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29Oct

Halloween is here! And for many of us, that means an influx of sweet treats and goodies.

You probably already know that sugary snacks are, on the whole, not good for your smile. Our Glendale dentists are here to help you protect your smile while you celebrate the season. Let’s get started!

The first thing to understand is why, precisely, sugar is bad for your oral health. The short answer is that harmful oral bacteria love to feed on sugars—they use the energy derived from sugars to grow and multiply. The more sugar you consume, the easier it is for bacteria to take over.

Obviously, the first step to maintaining a healthy smile is to limit the amount of sugar in your diet as much as possible. Beyond that, there are certain things you can do to minimize the effect of sugar when you do indulge:

Don’t snack continuously

Be mindful about when you enjoy your candy. Remember that oral bacteria stay active and feeding on sugars for about twenty to thirty minutes after you eat. So, if you are constantly snacking on sweets throughout the day, you’re allowing oral bacteria to feed all day long!

Drink plenty of water

Drinking water allows your body to produce plenty of bacteria-neutralizing saliva. Plus, the physical act of drinking helps to dislodge dental debris and bacteria. An easy adjustment to your daily routine is to try and replace just one sugary or acidic beverage with water—your smile will thank you for it!

Rinse your smile regularly

Try vigorously rinsing your smile with water as soon as you finish eating. Don’t let sugars sit on your smile any longer than is necessary!

When you are mindful about consuming sweets, you minimize your risk of developing cavities and gum disease down the road. Enjoy a safe and happy Halloween, and don’t hesitate to reach out to our Glendale dentists for additional advice or support!

 

15Oct

In our years of practice, our Glendale dentists have found that the more our patients learn about the basic principles of oral health, the better equipped they are to manage their smiles and make healthy dental decisions. With that in mind, our dental team has put together this short overview of an especially important component of your teeth: your dental enamel.

The dental enamel is the outermost layer of a tooth—below it sits the dentin and dental pulp. When dental enamel is healthy, it is white, luminous, and minimally porous. However, as time goes on, enamel can change in both appearance and structure.

One common issue is that dental enamel thins over time. Your enamel is therefore less effective when it comes to protecting the inner tooth.

Enamel can become thinner for a number of different reasons:

  • Sugary and acidic substances temporarily soften enamel, and leave it susceptible to damage
  • Bruxism, or chronic dental grinding, puts too much pressure on the enamel and causes it to break down
  • Harmful habits, like chewing on hard candies or ice, create micro-cracks and chips in the tooth surface, which expand over time

In order to protect your smile, it is vital that you take some simple steps to keep your enamel strong and healthy. Seek prompt treatment for bruxism, and refrain from chomping on hard and abrasive substances.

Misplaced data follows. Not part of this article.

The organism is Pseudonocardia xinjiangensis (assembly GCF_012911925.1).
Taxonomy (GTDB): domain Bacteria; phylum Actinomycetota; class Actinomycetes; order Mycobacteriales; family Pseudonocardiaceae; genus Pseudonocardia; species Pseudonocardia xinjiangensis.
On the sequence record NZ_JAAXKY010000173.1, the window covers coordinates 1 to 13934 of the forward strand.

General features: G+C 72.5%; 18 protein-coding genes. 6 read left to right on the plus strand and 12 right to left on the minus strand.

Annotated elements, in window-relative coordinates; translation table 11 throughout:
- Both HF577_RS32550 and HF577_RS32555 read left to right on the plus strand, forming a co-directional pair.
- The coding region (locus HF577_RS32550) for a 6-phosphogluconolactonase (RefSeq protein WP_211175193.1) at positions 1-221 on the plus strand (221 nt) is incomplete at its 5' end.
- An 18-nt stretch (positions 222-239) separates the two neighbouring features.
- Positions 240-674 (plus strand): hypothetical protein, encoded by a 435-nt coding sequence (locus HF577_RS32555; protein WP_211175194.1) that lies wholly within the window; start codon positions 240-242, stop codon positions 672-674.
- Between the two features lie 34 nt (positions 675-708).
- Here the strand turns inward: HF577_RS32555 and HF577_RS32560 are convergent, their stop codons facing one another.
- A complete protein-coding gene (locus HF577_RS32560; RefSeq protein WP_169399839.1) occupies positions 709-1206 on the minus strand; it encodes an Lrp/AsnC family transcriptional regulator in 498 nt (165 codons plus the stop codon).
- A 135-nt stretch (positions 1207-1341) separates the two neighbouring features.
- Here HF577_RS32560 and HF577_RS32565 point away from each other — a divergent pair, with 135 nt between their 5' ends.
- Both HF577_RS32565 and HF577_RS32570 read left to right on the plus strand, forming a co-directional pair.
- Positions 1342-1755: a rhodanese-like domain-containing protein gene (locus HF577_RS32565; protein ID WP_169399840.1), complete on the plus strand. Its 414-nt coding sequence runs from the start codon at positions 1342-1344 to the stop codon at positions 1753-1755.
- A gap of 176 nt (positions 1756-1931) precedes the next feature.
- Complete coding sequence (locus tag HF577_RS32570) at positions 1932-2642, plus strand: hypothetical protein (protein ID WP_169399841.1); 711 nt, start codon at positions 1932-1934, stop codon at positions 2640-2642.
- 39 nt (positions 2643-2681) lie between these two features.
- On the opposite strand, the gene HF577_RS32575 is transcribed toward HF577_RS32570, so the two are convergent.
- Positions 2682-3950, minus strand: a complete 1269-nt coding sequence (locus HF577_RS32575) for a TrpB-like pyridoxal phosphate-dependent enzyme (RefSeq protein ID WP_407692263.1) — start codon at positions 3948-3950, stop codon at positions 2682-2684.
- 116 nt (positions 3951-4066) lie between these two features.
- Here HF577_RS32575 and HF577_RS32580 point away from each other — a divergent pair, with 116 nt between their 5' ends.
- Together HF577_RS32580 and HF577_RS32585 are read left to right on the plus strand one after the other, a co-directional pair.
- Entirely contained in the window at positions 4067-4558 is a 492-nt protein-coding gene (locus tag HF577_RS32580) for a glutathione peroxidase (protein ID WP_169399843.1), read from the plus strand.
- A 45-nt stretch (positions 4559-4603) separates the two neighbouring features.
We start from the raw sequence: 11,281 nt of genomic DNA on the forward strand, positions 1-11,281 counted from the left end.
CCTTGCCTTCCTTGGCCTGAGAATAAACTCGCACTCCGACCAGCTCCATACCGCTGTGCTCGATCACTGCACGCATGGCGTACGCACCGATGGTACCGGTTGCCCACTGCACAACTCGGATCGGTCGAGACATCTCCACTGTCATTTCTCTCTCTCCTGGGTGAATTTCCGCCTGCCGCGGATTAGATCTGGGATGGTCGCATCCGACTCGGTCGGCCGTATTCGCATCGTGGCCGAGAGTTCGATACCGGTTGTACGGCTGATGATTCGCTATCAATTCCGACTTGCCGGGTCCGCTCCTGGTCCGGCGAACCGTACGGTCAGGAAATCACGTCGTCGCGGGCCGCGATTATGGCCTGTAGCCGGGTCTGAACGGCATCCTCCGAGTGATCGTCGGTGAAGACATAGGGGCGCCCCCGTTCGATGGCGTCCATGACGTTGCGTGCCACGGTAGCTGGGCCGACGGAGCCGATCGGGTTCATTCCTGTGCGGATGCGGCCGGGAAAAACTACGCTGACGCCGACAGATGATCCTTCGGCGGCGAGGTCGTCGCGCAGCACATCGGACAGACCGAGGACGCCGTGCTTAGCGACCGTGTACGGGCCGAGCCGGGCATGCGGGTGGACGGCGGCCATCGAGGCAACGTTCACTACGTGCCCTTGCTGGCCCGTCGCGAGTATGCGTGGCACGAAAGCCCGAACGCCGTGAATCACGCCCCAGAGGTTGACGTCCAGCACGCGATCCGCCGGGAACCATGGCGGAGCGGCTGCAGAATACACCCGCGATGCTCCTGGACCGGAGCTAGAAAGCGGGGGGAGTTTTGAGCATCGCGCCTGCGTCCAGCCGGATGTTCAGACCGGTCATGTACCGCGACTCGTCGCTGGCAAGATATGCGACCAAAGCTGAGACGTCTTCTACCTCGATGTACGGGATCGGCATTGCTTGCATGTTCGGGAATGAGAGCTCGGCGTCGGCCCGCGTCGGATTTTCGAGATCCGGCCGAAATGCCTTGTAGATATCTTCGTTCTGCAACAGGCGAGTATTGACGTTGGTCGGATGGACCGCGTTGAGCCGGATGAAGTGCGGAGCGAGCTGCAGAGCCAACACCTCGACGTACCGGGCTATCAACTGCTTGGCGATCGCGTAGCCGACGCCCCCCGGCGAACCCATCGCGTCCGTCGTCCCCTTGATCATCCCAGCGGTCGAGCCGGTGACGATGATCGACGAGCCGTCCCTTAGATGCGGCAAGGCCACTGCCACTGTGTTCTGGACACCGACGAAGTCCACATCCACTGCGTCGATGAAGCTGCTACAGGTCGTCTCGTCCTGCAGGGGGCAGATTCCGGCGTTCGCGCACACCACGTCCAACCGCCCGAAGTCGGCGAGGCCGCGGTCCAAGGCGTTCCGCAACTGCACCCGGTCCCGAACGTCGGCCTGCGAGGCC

You also want to make sure that you follow of your dentist’s instructions when it comes to caring for your smile. Brushing and flossing as recommended minimizes damage to your smile due to sugar, acid, and bacteria.

Our Glendale dentists are here to help you craft an effective and straightforward oral health care plan to protect your smile for years to come. The best way to get started is to contact our dental team by giving us a call or submitting an inquiry through our Contact Us page

01Oct

As we move into winter and the holidays, we also move into cold and flu season. You may be doing everything that you can to stay healthy day to day, but are you working equally hard to maintain optimal oral health? Today, our Glendale dentists are sharing some tips on how to care for your smile when you’re not feeling well. Let’s get started!

  • In general, drinking plenty of water will help both your whole-body health and your oral health when you are not feeling well. Dehydration is a very real threat when you’re sick, and this can cause you to suffer from dry mouth and an influx of oral bacteria.
  • If you are battling a cold, you may notice post-nasal drip; this occurs when mucus from the nose drips down into the back of the patient’s throat. This can cause throat discomfort as well has malodorous breath. Gargling with salt water and mouthwashes can help to alleviate post-nasal drip, and your doctor more prescribe more potent rinses and saline solutions to incorporate into your routine.
  • One common symptom of the flu is vomiting, which can be particularly hard on your smile. Take special care to rinse your mouth thoroughly while you’re ill, you don’t want acids from your stomach to coat your teeth for any longer than necessary.
  • It may also be beneficial to brush your teeth more often than twice a day when you are sick. Some studies have shown that this can shorten the life-span of your cold.

As soon as you are feeling better, make a point to replace your toothbrush with a fresh and clean one. Remember that pathogens can take refuge in the bristles of the brush and lead to re-infection.

As always, our Glendale dentists are happy to answer any additional questions that you may have. So give us call to speak to a member of our team!